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Texas 2020 Elections

Texas voters are as split as the Senate on Supreme Court opening, UT/TT Poll finds

When it comes to filling a spot on the U.S. Supreme Court, Texas voters are split the same way the U.S. Senate is split — along party lines, according to the latest University of Texas/Texas Tribune Poll.

The U.S. Supreme Court building in Washington, U.S., November 30, 2018.

Texas voters’ opinions about confirming an appointee to the U.S. Supreme Court mirror those of the partisans in government, according to the latest University of Texas/Texas Tribune Poll.

Almost half — 47% — said the Senate should vote on President Donald Trump’s appointee to the court, while 41% said the Senate should only vote if Trump wins reelection in November.

The numbers beneath that result show the sharp partisan divide, which mirrors positions taken on the confirmation proceedings by Democratic and Republican leaders in the Senate.

Among Democratic registered voters, 77% said the Senate should only vote on the confirmation if Trump is reelected. Among Republicans, 81% agreed with the idea of voting on the nominee without that condition. Self-identified independent voters were split, with 35% saying the Senate should vote, and 38% saying that vote should only take place if the president wins another term.

“Ultimately, this is a purely partisan political fight. There doesn’t seem to be any higher principle operating here,” said Joshua Blank, research director of the Texas Politics Project at the University of Texas at Austin. “These results speak directly to the argument that Republicans have made, that Democrats would do the same thing if they were in the same situation.”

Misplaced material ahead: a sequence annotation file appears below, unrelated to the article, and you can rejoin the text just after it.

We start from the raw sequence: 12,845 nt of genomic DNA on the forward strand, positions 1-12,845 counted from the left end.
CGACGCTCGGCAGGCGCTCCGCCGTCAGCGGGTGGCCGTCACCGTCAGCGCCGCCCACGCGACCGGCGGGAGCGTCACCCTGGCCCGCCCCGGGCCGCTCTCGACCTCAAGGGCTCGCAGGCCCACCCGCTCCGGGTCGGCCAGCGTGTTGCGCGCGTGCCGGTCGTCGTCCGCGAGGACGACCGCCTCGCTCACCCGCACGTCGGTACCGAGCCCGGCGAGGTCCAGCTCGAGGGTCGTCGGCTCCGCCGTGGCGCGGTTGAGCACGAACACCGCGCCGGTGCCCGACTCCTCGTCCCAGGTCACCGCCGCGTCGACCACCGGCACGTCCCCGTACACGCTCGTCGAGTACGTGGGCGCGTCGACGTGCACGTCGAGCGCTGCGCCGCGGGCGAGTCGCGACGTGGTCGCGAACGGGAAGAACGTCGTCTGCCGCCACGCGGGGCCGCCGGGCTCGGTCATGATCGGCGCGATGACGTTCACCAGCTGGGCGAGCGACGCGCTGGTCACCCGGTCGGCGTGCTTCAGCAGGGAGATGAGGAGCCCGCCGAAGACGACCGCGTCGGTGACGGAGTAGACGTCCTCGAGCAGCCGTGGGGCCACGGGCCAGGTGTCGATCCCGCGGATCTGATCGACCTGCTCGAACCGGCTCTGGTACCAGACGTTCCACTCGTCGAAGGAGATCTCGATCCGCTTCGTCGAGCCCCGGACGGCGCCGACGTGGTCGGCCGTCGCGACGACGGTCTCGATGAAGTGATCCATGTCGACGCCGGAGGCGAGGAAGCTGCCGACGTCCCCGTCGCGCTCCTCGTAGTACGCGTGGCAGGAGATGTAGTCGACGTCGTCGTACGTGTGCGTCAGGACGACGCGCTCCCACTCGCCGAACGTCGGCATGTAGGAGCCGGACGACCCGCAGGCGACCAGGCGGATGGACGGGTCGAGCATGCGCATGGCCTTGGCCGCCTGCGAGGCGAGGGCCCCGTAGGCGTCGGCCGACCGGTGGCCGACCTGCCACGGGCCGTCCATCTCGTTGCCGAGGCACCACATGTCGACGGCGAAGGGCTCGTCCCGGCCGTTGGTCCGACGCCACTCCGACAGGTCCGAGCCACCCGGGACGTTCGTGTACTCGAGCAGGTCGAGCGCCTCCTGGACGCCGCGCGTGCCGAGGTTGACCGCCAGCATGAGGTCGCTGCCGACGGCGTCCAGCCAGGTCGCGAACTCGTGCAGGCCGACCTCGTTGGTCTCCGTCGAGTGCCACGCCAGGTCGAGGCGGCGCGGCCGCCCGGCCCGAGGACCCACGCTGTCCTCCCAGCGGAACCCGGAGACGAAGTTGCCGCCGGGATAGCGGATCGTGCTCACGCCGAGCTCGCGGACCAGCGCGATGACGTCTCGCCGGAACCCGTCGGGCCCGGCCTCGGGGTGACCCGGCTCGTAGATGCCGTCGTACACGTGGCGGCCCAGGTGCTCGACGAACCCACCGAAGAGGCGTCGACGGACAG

Trump appointed Amy Coney Barrett to serve in the place opened by the death of Associate Justice Ruth Bader Ginsburg after the survey was underway, so Barrett’s name was not included in the question. The Senate Judiciary Committee was scheduled to start confirmation hearings on Barrett’s nomination on Monday.

Most voters said they were following the efforts to fill Ginsburg’s seat, 48% “extremely closely,” and 34% “somewhat closely.”

More than a quarter of Texas voters — 27% — said the Supreme Court and the judiciary are the government branch they trust the most, second to the president and the executive branch, at 29%, and well ahead of Congress and the legislative branch, at 13%. Nearly a third registered no preference.

The responses reveal large partisan differences. Among Democrats, the courts are the most trusted branch (31%), followed by Congress (24%) and the executive branch (4%). Among Republicans, the presidency and the executive were most trusted (55%), followed by the courts (25%) and the legislative branch (4%).

The University of Texas/Texas Tribune internet survey of 1,200 registered voters was conducted from Sept. 25 to Oct. 4 and has an overall margin of error of +/- 2.83 percentage points. Numbers in charts might not add up to 100% because of rounding.

Disclosure: The University of Texas at Austin has been a financial supporter of The Texas Tribune, a nonprofit, nonpartisan news organization that is funded in part by donations from members, foundations and corporate sponsors. Financial supporters play no role in the Tribune's journalism. Find a complete list of them here.

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